While allopreening, owls frequently made vocal cooing or whistling sounds that were just barely audible. Infrequently, a short staccato series of chittering notes was also given.

Both sexes initiated allopreening bouts, but we did not record which sex initiated them most frequently. Bouts lasted from only a few seconds (infrequently) to several minutes and usually ended when one or both birds seemed to lose interest in allopreening and went to sleep or began to autopreen. When one bird wished to terminate allopreening but the other bird persisted, the former usually sidled (or flew) away.

The mechanics of allopreening were similar to autopreening; the preener would mandibulate or nibble the feathers of the other bird, occasionally sliding one or more feathers between its mandibles with a gentle vibrating motion. The principal dif- ferences between allopreening and autopreening were that allopreening motions were more rapid, and no attempt was made to preen a particular area or feather thoroughly. The rapidity of allopreening motions left the impression that owls were "running their bills through each others'... feathers," as described by Miller (1974). We never observed any instance in which owls jabbed or tugged at each other in an aggressive manner while allopreening. Paragraphs mine -- Janis
Well, dearies (English novels again), that's in owls, and bonding pairs. Lucy will nip Charlie, much as my mother would bonk my head with a hairbrush if I wouldn't sit still.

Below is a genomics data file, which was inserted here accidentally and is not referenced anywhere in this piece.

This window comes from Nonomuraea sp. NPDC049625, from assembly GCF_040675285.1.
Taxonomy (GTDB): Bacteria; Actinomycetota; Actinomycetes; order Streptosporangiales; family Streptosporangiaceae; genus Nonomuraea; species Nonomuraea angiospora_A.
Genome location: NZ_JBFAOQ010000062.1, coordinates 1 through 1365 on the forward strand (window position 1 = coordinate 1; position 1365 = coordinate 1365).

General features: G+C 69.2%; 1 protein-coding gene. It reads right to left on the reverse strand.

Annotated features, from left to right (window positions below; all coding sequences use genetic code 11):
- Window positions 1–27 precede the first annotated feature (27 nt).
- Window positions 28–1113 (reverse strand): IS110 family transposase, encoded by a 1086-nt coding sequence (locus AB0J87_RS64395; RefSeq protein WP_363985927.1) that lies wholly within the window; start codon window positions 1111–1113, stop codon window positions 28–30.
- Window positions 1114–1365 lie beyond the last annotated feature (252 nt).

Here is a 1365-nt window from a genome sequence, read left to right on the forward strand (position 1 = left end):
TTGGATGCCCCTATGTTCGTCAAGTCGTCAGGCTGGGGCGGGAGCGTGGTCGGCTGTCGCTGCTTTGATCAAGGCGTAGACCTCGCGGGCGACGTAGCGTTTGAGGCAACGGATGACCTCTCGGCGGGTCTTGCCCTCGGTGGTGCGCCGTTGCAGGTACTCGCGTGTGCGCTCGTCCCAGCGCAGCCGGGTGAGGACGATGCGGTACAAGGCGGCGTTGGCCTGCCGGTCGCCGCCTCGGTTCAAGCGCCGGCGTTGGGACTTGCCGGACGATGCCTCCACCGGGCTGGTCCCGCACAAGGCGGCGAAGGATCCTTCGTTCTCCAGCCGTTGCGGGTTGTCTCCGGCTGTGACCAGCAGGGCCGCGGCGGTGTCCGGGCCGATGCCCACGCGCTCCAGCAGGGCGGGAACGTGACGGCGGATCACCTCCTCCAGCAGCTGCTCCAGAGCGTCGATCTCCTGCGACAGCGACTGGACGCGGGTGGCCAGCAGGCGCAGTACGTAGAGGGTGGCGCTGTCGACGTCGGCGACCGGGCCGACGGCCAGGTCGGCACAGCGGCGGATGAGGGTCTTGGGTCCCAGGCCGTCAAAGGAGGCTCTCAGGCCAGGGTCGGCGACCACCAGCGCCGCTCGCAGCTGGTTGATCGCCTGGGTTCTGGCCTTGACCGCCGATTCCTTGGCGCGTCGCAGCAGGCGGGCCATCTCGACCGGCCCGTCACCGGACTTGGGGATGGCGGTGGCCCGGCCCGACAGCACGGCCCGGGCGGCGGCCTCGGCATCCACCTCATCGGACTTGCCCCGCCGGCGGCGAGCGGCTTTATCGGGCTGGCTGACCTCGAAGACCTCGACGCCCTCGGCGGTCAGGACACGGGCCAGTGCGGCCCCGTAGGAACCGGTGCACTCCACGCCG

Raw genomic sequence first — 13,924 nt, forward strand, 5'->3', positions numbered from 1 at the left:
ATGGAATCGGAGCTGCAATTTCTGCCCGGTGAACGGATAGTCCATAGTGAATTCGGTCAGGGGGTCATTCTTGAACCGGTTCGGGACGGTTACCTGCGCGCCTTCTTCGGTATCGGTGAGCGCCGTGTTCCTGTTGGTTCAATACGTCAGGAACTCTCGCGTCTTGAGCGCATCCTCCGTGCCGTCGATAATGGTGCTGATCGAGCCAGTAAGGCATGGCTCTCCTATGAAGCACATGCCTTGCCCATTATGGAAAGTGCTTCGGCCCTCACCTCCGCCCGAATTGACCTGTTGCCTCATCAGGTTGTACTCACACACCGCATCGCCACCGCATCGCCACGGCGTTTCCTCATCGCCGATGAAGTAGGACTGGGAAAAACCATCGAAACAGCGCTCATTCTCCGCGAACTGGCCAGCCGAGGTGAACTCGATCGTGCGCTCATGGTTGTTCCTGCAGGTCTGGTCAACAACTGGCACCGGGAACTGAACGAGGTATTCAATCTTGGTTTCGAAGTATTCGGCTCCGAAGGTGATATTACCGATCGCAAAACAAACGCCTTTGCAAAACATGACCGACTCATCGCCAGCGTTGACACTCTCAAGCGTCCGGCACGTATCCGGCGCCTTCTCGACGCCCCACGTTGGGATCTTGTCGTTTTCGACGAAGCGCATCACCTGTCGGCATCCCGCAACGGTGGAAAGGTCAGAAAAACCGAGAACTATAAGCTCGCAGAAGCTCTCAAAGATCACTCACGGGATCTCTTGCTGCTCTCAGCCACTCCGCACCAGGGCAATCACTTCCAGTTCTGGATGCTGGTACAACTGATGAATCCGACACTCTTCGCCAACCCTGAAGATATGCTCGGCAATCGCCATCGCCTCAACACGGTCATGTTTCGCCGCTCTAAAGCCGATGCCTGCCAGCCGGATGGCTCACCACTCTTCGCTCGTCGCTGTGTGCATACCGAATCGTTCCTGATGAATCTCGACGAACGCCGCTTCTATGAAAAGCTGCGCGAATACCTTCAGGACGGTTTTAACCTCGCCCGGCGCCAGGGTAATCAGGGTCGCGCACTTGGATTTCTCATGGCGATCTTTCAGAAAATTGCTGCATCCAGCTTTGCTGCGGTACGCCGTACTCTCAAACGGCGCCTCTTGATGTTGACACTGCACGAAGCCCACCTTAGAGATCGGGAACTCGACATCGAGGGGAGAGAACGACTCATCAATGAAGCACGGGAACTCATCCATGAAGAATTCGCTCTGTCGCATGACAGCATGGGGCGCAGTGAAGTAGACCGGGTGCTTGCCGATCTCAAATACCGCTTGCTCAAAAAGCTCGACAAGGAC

Charlie approaches Lucy as a juvenile to an adult bird (aka Mama). He never offers to preen her, and would likely be out of line if he tried.

I'm interested in the "whistling sound that is barely audible."

Wednesday, July 18, 2007

Lucy turned six years old yesterday!

Saturday, July 14, 2007

I don't know about you, but that prodded me into nagging Lyman to finally produce a will for me.

I do, in this marriage, legally hold some immoveable property which would pass to my brothers and sister and their offspring were I not to channel it back to the rightful heirs, my stepsons.

Let me live through the night to gather some witnesses.
This letter was published June 15, 2007, in the Natchez Democrat.

This obituary note was published today, July 14.

She was my sweet lady doctor.

My father-in-law told me of this yesterday. He was not clear on cause of death, but heard that she contracted an uncontrollable infection.

She's She was just about my age. My father-in-law commented, "God is no respecter of persons."

UPDATE: Here is a story.

UPDATE II: An updated obituary here.

Thursday, July 12, 2007

I flicked down the visor on my side of the car to check my makeup, and said, "Ooooh."

That mirror at that angle would be perfect for plucking eyebrows. As it was, it showed the ones I missed.

Do you think my brother will let me come sit in his Infiniti to pluck my brows?

It's not as though it would break his starch or anything.
That is one boring drive. It might have been better had I been driving, but not by much. Charles is himself much better now, with the occasional relapse, as he had a couple of weekends ago -- with the fever and the beat-up feeling.

Jackson is about two hours away. It has all the popular stores, and local establishments, too. But after two hours of flatlands, who cares?

Sick people are dragged up and down that road all the time. Jackson has the hospitals and specialists, too.

New Orleans is farther -- 2-1/2 hours -- but the drive seems easier. Of course, in that direction one will eventually arrive in New Orleans.
I'm going to Jackson.


Wednesday, July 11, 2007

Dr. Alice has a post up about the difficulties doctors face when asked to sign death certificates.

A few months back, she had a series of posts about a medical mission to Guatamala.

Monday, July 09, 2007

Today is Possum's birthday!

This is as good a time as any to point to this post from Sean Kinsell.
Chris takes dozens of good photographs, but I like the last one in this series.